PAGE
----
Spectrum wars, again PDF Print E-mail
Saturday, 26 September 2015 07:02
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800 MHz battle certain to land up in court, either way


Even as the battle between RJio and the existing telcos begins, the stage is already set for a court battle, with preliminary salvos being fired via letters to the communications ministry. The COAI which represents the incumbents—it also represents RJio which has distanced itself from the COAI letter—essentially makes two allegations. One, the M&A guidelines give firms like RJio and RCom more spectrum than the others in the 800 MHz space, and the price of this spectrum is artificially low in most circles. Fortunately, communication minister Ravi Shankar Prasad took care of the first objection through the NIA document issued prior to this year’s auctions—so the spectrum caps, should RCom and RJio wish to share/trade 800 MHz spectrum are the same as for Airtel, Vodafone, Idea and the rest in other frequency bands.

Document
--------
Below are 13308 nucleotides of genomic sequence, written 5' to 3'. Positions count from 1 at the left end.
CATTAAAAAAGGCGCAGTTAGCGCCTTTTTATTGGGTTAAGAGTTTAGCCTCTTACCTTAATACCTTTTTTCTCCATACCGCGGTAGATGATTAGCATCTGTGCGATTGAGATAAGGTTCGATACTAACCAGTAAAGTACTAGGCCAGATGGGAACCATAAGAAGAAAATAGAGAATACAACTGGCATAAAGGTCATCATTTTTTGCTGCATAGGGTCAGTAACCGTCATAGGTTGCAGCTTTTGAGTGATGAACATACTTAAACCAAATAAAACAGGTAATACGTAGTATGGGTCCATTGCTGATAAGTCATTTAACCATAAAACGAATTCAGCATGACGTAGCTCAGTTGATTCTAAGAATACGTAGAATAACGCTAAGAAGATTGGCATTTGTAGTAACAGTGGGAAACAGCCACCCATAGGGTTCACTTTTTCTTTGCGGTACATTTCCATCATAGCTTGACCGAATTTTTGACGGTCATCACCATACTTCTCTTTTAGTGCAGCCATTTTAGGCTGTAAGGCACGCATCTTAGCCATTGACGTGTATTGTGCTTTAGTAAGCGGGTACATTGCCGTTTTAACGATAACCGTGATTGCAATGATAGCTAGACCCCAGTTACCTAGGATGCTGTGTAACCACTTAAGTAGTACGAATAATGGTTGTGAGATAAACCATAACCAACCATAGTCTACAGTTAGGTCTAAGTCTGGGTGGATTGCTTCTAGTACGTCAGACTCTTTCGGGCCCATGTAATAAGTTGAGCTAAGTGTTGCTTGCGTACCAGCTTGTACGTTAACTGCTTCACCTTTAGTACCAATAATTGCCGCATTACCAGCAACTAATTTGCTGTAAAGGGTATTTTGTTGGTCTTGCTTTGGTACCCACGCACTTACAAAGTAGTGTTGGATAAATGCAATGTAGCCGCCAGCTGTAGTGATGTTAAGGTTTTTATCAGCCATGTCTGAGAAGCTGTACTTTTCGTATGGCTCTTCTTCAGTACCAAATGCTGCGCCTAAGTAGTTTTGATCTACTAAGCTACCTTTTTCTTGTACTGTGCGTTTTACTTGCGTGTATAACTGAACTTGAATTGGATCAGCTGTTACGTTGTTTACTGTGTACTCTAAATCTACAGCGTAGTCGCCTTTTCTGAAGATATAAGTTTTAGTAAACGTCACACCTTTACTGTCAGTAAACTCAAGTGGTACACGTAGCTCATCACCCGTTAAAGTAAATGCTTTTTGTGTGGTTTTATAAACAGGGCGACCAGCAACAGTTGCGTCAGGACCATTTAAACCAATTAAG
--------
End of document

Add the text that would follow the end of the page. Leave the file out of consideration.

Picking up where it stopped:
The second part is trickier, and goes back to Trai’s original recommendations. Trai was of the view that unless contiguous chunks of 5 MHz of 800 MHz spectrum were made available, they could not be used for 4G data services, so the auction would never discover the true value of the spectrum. Trai made recommendations on how such contiguous 5 MHz blocks could be put together, but this was done in only 4 circles before the auctions. In these circles, the final bid was over twice the base price set for the auction; in the rest where there was too little spectrum to be of any real use to most telcos—had there been 5 MHz of contiguous spectrum,Bharti Airtel/Vodafone/Idea could have bid so as to offer 4G services—it is around the same. COAI is arguing that were RCom or someone else with 800 MHz spectrum to share/trade this with RJio, it would have to pay a much lower price in the circles where 5 MHz of contiguous spectrum was not put out for bidding. But since the NIA didn’t talk of spectrum in just 5 MHz chunks, the government has to accept any sharing/trading proposal at the lower values as well. If it does, the incumbent telcos will go to court; if it doesn’t, RJio and some of those with 800 MHz spectrum will go to court.


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